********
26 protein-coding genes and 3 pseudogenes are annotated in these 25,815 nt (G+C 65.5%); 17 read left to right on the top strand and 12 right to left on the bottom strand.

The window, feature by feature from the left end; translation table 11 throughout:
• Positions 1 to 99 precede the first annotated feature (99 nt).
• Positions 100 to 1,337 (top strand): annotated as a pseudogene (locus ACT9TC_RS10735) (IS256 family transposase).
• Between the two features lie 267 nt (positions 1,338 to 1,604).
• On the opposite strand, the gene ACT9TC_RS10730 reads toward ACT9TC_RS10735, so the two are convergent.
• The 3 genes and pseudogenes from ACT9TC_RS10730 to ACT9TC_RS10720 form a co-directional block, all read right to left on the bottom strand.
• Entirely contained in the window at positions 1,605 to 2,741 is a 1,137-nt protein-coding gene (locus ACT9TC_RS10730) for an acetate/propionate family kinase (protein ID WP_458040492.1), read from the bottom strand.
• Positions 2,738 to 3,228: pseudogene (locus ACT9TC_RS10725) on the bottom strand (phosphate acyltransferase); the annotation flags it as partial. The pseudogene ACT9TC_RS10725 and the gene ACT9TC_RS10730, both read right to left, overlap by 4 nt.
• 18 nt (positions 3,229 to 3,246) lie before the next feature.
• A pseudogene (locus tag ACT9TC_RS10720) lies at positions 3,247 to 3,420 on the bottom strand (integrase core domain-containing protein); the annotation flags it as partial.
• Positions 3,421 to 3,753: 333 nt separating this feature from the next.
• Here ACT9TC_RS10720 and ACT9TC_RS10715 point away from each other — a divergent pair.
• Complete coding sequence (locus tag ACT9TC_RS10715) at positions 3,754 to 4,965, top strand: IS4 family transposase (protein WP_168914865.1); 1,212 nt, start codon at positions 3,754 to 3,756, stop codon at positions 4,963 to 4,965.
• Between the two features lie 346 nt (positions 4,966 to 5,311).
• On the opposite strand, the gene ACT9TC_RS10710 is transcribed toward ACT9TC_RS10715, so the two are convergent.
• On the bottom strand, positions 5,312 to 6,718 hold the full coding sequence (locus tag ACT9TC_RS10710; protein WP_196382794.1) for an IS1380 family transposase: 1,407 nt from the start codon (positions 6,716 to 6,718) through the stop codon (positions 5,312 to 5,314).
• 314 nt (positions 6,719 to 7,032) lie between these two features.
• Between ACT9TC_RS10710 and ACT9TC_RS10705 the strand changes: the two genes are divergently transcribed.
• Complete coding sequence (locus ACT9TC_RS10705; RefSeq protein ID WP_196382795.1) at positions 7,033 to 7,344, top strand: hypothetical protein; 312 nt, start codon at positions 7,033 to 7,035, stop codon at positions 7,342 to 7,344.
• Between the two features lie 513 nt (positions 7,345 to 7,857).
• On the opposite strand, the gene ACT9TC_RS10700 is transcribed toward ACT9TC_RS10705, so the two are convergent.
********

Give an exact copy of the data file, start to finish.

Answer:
26 protein-coding genes and 3 pseudogenes are annotated in these 25,815 nt (G+C 65.5%); 17 read left to right on the top strand and 12 right to left on the bottom strand.

The window, feature by feature from the left end; translation table 11 throughout:
• Positions 1 to 99 precede the first annotated feature (99 nt).
• Positions 100 to 1,337 (top strand): annotated as a pseudogene (locus ACT9TC_RS10735) (IS256 family transposase).
• Between the two features lie 267 nt (positions 1,338 to 1,604).
• On the opposite strand, the gene ACT9TC_RS10730 reads toward ACT9TC_RS10735, so the two are convergent.
• The 3 genes and pseudogenes from ACT9TC_RS10730 to ACT9TC_RS10720 form a co-directional block, all read right to left on the bottom strand.
• Entirely contained in the window at positions 1,605 to 2,741 is a 1,137-nt protein-coding gene (locus ACT9TC_RS10730) for an acetate/propionate family kinase (protein ID WP_458040492.1), read from the bottom strand.
• Positions 2,738 to 3,228: pseudogene (locus ACT9TC_RS10725) on the bottom strand (phosphate acyltransferase); the annotation flags it as partial. The pseudogene ACT9TC_RS10725 and the gene ACT9TC_RS10730, both read right to left, overlap by 4 nt.
• 18 nt (positions 3,229 to 3,246) lie before the next feature.
• A pseudogene (locus tag ACT9TC_RS10720) lies at positions 3,247 to 3,420 on the bottom strand (integrase core domain-containing protein); the annotation flags it as partial.
• Positions 3,421 to 3,753: 333 nt separating this feature from the next.
• Here ACT9TC_RS10720 and ACT9TC_RS10715 point away from each other — a divergent pair.
• Complete coding sequence (locus tag ACT9TC_RS10715) at positions 3,754 to 4,965, top strand: IS4 family transposase (protein WP_168914865.1); 1,212 nt, start codon at positions 3,754 to 3,756, stop codon at positions 4,963 to 4,965.
• Between the two features lie 346 nt (positions 4,966 to 5,311).
• On the opposite strand, the gene ACT9TC_RS10710 is transcribed toward ACT9TC_RS10715, so the two are convergent.
• On the bottom strand, positions 5,312 to 6,718 hold the full coding sequence (locus tag ACT9TC_RS10710; protein WP_196382794.1) for an IS1380 family transposase: 1,407 nt from the start codon (positions 6,716 to 6,718) through the stop codon (positions 5,312 to 5,314).
• 314 nt (positions 6,719 to 7,032) lie between these two features.
• Between ACT9TC_RS10710 and ACT9TC_RS10705 the strand changes: the two genes are divergently transcribed.
• Complete coding sequence (locus ACT9TC_RS10705; RefSeq protein ID WP_196382795.1) at positions 7,033 to 7,344, top strand: hypothetical protein; 312 nt, start codon at positions 7,033 to 7,035, stop codon at positions 7,342 to 7,344.
• Between the two features lie 513 nt (positions 7,345 to 7,857).
• On the opposite strand, the gene ACT9TC_RS10700 is transcribed toward ACT9TC_RS10705, so the two are convergent.